Writing Your Character’s Thoughts: 3rd Person Limited POV

On Wednesday, I wrote about the importance of showing your characters’ thoughts in your writing—especially your main character’s thoughts—and gave examples for a first person point-of-view narrative. But what about third person narrators? How do you portray a character’s thoughts here without a constant stream of “he thought this” and “she thought that”? Here are some ideas…

iStock_000007354779XSmall

Third Person Limited: In this point of view, the narrative is written as if someone is peering over your main character’s shoulder to tell the story. (Examples below are from Cassandra Clare’s City of Bones.)

  • cityofbones Recount a memory: “An image rose in Clary’s mind. Her mother’s back, not quite covered by her bathing suit top, the blades of her shoulders and the curves of her spine dappled with narrow, white marks. It was like something she had seen in a dream…” In this case, the author specifically tells the reader that this is a thought.
  • Tell what your character thinks indirectly: “Simon’s band never actually produced any music. Mostly they sat around in Simon’s living room, fighting about potential names and band logos.” Here the author doesn’t say “Clary knew” or “Clary thought”, just dives straight into the info.
  • Tell what your character thinks directly: “She sometimes wondered if any of them could actually play an instrument.”
  • Write thoughts as pseudo-dialog: Okay, she told herself. Everything’s fine.”  Authors sometimes denote thoughts with italics, but it’s a technique best used sparingly.

I love the examples above because in every instance, Cassandra Clare uses Clary’s thoughts to accomplish multiple purposes. In the first, she paints a picture of Clary’s memory while simultaneously doling out important plot information. In the second and third, she breaks up the narrative with a bit of humor while showing Clary’s attitude toward her friend Simon. In the last, we see Clary trying to reassure herself, but in context, her thought only heightens the tension.

Which of these techniques do you use in your writing? If you have other examples, I’d love to hear them!

:) Cheryl

plot_Diagram

In case you missed it, I’ve been writing about how writers can collaborate with others (writers, readers, spouses, fans) to supercharge their creative process. You can read previous posts here and here. If you’re working with other people, coordination is key   e_monk, Flickr There’s no question about it: collaboration has its downsides. It’s tough […]

Comments

  1. Kenda says

    This is such a timely post for me :-) I've just returned from a regional SCBWI conference/10 pp critique. Good news–got a few points for description and detail but, on the flip side, the critiquer said she couldn't quite "connect" with my character. Says I need to get deeper into her head. I'm taking notes on this post–thank you!

  2. Cheryl Reif says

    Hi Kenda, thanks so much! I'm really glad it was helpful–I'd wondered if this topic wasn't original and interesting enough, so it's great to hear you liked it :)

  3. Haley says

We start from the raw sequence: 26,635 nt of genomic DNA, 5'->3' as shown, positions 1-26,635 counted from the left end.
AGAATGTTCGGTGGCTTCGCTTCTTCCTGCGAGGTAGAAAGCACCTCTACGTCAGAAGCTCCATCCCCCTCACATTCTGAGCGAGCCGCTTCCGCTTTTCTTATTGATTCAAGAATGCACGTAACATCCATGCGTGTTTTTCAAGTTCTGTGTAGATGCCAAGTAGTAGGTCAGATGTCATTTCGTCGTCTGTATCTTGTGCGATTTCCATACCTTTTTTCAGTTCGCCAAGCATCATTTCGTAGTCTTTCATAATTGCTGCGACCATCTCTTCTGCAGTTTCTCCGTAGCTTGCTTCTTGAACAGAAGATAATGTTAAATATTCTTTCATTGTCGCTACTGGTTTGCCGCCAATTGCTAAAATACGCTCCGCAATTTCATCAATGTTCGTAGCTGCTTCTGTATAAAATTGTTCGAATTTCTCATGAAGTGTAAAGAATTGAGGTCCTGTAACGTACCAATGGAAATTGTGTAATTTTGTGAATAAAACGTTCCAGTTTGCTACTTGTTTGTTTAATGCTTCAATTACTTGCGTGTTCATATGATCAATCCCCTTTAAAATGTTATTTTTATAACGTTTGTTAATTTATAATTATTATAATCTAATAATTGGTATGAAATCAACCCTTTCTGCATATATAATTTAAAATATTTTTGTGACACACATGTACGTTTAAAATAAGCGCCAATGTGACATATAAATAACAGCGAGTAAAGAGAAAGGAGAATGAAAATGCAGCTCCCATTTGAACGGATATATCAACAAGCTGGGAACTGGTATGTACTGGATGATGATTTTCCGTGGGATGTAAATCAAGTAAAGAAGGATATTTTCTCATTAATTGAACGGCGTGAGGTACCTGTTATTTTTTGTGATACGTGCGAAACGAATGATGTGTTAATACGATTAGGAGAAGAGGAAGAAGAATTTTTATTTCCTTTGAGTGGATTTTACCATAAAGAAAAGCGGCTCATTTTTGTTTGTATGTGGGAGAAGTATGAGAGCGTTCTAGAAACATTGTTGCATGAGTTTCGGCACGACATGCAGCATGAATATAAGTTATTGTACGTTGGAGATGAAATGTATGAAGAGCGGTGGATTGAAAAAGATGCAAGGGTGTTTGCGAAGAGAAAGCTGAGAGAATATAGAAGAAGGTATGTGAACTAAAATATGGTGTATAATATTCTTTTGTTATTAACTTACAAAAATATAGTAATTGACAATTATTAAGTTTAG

Love the examples! Sometimes you might not think an idea is original but there are thousands of people out there who still haven't read the information so it is original to them. I struggle with writing my character's thoughts in a way that I like. This was very helpful. I will be coming back to your blog!

  4. Stina Lindenblatt says

    I loved the series. :D

    Great examples. I write in first person, so this is easier for me. But now I know what to do if I ever write in third (which I know I will one day). Thank you!

  5. Cheryl Reif says

    Haley: I'm so glad these posts were useful! I know I've struggled with it. I ended up turning to some of my favorite authors to see how they communicated character thoughts. It's one of those things that looks really, really easy until you try to do it yourself….

    Stina: Thank you! I've been doing a lot of first person writing lately, and it's definitely a powerful way to show what a character is thinking. Although it has its own challenges :P. I keep wanting to share setting details and insights that my 12-year-old protagonist would NOT notice!

  6. Anonymous says

    Thank you so mcuh! This really helped, as I am writing a short story that switches from first person to the third (much more difficult than I thought=]), but I couldn’t think of a good way to express my third person character’s thoughts! These techniques are all really good, so now I just need to figure out which one to use!=] Thanks again!

  7. says

    Love your site, and am looking it over at length…but just FYI, don’t love the social networking banner on the left–it rides along, covering up the text on left side of your page. Seems no way to get it out of the way, either. ;^)

  8. Aimee Nguyen says

    This is so helpful! I was just writing a short story to read to some children, but I felt that I needed to portray the character’s thoughts with more depth. This post gave me new techniques to try out in the future. Thank you. :)

  9. says

    always i used to read smaller articles that as well clear their motive, and that is also happening
    with this piece of writing which I am reading now.

  10. says

    For the past 2 months I have been searching Bing in search of websites with information regarding wordpress website builder and ran into cherylreif.com.

    Thanks for providing this valuable information.

Leave a Reply

Your email address will not be published. Required fields are marked *